Thursday, 19 January 2012

Pixel Pusher


Where: Angell Gallery @ 12 Ossington Avenue
When: January 19th – February 18th
Opening reception: Thursday January 19th 6–9 PM


Curated by Luke Painter, "Pixel Pusher" brings together 4 artists, David Clarkson, Michael Antkowiak, Jillian Kay Ross and Craig Skinner, whose painting practices have strong connections to digital processes. Although painting is a medium that is well known for its plasticity and movement, artists have continually found new ways to incorporate and mediate the techniques and methods of digital space into their paintings.

In Michael Antkowiak’s work these methods include using online content as a source that is translated through paint to canvas. Antkowiak has researched personal webcam sites that individuals set up in their homes (often every room), where anyone can view the activities of their everyday lives. Antkowiak, who is interested in voyeurism and surveillance, takes these pixilated and blurry low-resolution images and further transforms them through paint into emotionally charged, dynamic spaces.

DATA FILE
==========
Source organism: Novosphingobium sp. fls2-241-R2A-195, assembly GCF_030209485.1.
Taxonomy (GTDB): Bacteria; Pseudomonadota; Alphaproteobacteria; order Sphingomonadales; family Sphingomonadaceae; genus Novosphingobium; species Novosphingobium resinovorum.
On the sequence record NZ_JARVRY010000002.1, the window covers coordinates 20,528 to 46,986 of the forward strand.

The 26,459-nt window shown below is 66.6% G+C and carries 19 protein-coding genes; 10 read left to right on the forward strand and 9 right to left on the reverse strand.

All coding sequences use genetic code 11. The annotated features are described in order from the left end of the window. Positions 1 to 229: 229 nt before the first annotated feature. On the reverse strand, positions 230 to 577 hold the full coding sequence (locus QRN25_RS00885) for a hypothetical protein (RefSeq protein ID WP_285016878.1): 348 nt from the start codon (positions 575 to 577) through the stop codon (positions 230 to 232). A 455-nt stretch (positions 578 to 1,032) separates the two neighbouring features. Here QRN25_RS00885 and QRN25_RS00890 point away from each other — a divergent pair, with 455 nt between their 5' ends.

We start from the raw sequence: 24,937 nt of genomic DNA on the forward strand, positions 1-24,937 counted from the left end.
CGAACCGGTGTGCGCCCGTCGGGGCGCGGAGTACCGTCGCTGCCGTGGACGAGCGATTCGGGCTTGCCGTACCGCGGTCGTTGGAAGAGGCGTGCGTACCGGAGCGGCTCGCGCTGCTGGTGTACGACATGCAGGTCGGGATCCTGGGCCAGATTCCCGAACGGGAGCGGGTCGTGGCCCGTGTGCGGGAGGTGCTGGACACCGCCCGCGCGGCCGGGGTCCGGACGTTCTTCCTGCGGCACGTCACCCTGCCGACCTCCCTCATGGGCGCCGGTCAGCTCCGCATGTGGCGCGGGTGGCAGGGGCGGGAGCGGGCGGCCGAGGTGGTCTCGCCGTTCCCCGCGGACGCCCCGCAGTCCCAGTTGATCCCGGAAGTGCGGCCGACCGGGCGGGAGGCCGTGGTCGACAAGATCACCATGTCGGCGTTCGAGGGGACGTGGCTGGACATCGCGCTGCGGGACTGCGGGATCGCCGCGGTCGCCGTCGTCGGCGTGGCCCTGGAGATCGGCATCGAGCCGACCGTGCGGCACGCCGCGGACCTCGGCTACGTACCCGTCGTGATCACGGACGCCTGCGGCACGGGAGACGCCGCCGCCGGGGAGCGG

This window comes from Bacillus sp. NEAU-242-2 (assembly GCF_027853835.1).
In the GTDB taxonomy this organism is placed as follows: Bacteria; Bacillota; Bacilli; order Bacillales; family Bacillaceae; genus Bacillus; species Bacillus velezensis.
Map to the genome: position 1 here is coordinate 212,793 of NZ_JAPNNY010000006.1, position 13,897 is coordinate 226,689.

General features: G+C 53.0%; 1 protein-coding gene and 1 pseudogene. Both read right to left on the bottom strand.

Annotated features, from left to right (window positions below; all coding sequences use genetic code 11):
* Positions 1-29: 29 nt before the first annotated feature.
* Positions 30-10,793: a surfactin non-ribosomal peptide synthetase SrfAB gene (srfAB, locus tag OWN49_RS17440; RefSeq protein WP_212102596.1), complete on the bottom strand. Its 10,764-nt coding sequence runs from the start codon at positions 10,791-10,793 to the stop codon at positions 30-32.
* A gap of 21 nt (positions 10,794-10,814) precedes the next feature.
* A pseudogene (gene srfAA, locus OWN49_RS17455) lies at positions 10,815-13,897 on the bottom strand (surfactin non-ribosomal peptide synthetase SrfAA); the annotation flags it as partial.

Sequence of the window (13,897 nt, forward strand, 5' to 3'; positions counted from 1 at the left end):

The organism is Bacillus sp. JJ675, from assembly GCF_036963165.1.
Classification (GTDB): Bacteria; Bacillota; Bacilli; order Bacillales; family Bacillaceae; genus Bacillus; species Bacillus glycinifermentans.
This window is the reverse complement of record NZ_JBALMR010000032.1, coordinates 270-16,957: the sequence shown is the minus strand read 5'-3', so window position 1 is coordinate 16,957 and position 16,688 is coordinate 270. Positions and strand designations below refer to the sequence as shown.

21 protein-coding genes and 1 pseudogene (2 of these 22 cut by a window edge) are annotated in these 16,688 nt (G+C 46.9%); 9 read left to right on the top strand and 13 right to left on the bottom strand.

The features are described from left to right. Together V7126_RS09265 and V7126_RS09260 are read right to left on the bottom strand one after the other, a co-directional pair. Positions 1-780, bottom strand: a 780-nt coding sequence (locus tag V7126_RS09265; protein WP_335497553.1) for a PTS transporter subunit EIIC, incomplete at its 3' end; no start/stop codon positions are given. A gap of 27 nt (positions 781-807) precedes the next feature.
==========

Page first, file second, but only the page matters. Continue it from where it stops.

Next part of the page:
Known for planning paintings out via digital interfaces and painting them after the fact, Jillian Ross has created an entirely virtual space that is animated through the use of 3D software and shown on a HD monitor in the gallery. The animation starts with a framed painting that is sitting on the floor of what we presume to be a gallery space. Water rises up through the floor and eventually covers the painting. The water level falls so that that the scene returns to its original configuration and the animation loops through the cycle again. The realistic looking scene becomes an unusual and irreverent narrative take on the familiar white cube of exhibition spaces.

The artists in "Pixel Pusher" are seeking new ways of incorporating diverse uses of digital media in their work. Utilizing tools found in social media and commercial 3D animation these artists provide a conversation between the rich history of painting and the technologies permeating our everyday lives.

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